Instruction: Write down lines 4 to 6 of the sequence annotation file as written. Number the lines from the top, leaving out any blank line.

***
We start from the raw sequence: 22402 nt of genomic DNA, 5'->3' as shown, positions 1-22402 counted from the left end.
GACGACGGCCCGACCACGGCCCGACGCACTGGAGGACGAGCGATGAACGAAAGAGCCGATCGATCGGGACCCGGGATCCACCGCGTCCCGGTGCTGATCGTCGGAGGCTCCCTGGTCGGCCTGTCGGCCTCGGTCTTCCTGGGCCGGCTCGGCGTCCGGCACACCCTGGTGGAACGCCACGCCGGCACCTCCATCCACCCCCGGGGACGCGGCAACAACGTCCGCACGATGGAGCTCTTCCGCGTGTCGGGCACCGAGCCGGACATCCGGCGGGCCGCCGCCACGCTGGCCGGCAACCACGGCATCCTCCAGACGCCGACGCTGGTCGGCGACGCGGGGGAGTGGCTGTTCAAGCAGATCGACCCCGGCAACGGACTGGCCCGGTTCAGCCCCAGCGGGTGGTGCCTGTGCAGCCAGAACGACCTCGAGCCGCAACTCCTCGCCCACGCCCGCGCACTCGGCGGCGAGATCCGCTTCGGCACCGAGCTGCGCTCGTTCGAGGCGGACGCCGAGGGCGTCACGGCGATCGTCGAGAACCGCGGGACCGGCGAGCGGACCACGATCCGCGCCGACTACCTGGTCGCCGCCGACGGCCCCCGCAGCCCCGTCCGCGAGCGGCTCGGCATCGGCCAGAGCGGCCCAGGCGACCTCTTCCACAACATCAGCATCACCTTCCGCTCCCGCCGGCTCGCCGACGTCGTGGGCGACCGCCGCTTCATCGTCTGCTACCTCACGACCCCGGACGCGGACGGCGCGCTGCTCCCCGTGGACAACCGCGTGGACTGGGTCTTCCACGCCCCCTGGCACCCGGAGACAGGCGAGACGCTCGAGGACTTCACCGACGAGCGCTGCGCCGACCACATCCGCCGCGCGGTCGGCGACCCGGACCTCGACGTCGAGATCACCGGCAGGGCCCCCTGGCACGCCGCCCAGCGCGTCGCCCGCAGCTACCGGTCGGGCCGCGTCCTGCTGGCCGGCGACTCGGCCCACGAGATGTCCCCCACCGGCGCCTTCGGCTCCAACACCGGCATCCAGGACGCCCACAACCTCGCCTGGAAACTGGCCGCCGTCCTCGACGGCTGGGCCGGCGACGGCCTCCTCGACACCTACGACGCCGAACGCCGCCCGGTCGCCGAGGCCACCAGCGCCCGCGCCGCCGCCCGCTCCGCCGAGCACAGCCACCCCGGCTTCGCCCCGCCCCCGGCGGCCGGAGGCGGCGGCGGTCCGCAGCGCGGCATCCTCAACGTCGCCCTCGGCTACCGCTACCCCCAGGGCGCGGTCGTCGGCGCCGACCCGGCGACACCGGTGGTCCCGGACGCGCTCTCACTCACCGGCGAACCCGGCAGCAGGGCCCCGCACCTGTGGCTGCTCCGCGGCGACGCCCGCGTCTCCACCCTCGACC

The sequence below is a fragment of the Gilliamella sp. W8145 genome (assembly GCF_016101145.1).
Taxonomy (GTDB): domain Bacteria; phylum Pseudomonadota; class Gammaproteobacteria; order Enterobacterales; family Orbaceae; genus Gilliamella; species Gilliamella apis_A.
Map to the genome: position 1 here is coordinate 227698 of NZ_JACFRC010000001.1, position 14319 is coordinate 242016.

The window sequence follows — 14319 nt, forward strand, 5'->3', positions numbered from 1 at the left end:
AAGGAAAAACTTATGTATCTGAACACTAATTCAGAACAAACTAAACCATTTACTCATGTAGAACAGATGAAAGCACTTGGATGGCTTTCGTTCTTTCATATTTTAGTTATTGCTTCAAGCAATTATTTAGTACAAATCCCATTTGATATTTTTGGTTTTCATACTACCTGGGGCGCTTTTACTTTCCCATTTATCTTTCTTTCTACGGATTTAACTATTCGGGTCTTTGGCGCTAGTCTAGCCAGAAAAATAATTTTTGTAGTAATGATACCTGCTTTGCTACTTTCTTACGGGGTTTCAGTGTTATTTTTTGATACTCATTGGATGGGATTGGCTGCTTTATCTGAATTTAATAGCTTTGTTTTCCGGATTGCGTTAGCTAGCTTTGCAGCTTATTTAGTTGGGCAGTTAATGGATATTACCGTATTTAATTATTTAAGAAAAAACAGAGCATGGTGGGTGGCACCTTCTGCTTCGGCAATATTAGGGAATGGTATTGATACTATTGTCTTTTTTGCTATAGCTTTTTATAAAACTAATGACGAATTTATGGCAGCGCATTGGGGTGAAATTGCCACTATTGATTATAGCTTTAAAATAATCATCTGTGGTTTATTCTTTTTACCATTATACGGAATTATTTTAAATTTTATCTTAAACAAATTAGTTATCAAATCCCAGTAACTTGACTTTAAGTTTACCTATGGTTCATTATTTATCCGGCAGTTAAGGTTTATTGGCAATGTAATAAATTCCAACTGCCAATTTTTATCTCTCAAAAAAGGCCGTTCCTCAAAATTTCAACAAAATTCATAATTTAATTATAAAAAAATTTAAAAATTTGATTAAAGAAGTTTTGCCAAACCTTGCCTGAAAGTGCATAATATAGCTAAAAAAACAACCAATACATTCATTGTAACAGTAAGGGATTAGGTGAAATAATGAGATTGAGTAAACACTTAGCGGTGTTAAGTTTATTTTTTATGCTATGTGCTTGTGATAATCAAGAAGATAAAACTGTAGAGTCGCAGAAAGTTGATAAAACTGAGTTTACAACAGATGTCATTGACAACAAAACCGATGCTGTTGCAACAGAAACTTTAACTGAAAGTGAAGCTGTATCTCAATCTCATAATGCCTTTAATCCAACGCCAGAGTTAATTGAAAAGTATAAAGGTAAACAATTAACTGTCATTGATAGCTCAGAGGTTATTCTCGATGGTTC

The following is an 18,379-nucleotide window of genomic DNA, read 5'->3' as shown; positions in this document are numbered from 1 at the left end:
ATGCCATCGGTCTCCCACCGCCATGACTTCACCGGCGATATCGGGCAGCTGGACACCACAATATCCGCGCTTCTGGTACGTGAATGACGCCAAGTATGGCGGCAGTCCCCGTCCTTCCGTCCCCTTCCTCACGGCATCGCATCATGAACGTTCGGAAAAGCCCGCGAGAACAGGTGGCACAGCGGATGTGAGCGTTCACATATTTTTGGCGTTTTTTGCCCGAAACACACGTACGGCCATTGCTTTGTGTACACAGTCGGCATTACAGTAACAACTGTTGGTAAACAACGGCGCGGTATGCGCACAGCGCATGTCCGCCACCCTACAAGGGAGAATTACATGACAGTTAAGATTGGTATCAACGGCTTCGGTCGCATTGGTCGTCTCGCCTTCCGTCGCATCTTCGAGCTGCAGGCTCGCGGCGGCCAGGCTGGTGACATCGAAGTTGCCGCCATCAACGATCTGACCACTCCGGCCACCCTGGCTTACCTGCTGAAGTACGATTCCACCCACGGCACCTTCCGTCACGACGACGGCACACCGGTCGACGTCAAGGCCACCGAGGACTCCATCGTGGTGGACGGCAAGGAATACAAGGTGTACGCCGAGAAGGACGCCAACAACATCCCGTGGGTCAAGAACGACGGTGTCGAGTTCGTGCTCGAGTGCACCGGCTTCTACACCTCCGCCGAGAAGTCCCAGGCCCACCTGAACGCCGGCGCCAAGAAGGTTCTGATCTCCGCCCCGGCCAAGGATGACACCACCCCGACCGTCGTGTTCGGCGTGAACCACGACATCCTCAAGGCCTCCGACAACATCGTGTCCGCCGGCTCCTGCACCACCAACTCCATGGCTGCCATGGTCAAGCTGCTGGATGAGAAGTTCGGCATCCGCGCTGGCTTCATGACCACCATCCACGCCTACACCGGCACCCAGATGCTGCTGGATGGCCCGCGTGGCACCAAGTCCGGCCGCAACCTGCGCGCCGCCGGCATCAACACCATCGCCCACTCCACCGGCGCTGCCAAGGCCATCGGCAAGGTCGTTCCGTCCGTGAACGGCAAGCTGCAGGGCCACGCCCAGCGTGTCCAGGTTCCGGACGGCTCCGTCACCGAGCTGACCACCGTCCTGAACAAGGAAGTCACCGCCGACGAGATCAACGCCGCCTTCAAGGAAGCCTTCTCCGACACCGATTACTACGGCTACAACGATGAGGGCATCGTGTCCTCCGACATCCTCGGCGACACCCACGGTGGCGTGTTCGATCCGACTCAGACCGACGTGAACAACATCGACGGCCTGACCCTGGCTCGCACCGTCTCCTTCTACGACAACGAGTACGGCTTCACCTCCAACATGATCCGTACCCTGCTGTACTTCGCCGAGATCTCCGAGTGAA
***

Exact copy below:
Taxonomy (GTDB): domain Bacteria; phylum Pseudomonadota; class Gammaproteobacteria; order Enterobacterales; family Orbaceae; genus Gilliamella; species Gilliamella apis_A.
Map to the genome: position 1 here is coordinate 227698 of NZ_JACFRC010000001.1, position 14319 is coordinate 242016.

The window sequence follows — 14319 nt, forward strand, 5'->3', positions numbered from 1 at the left end: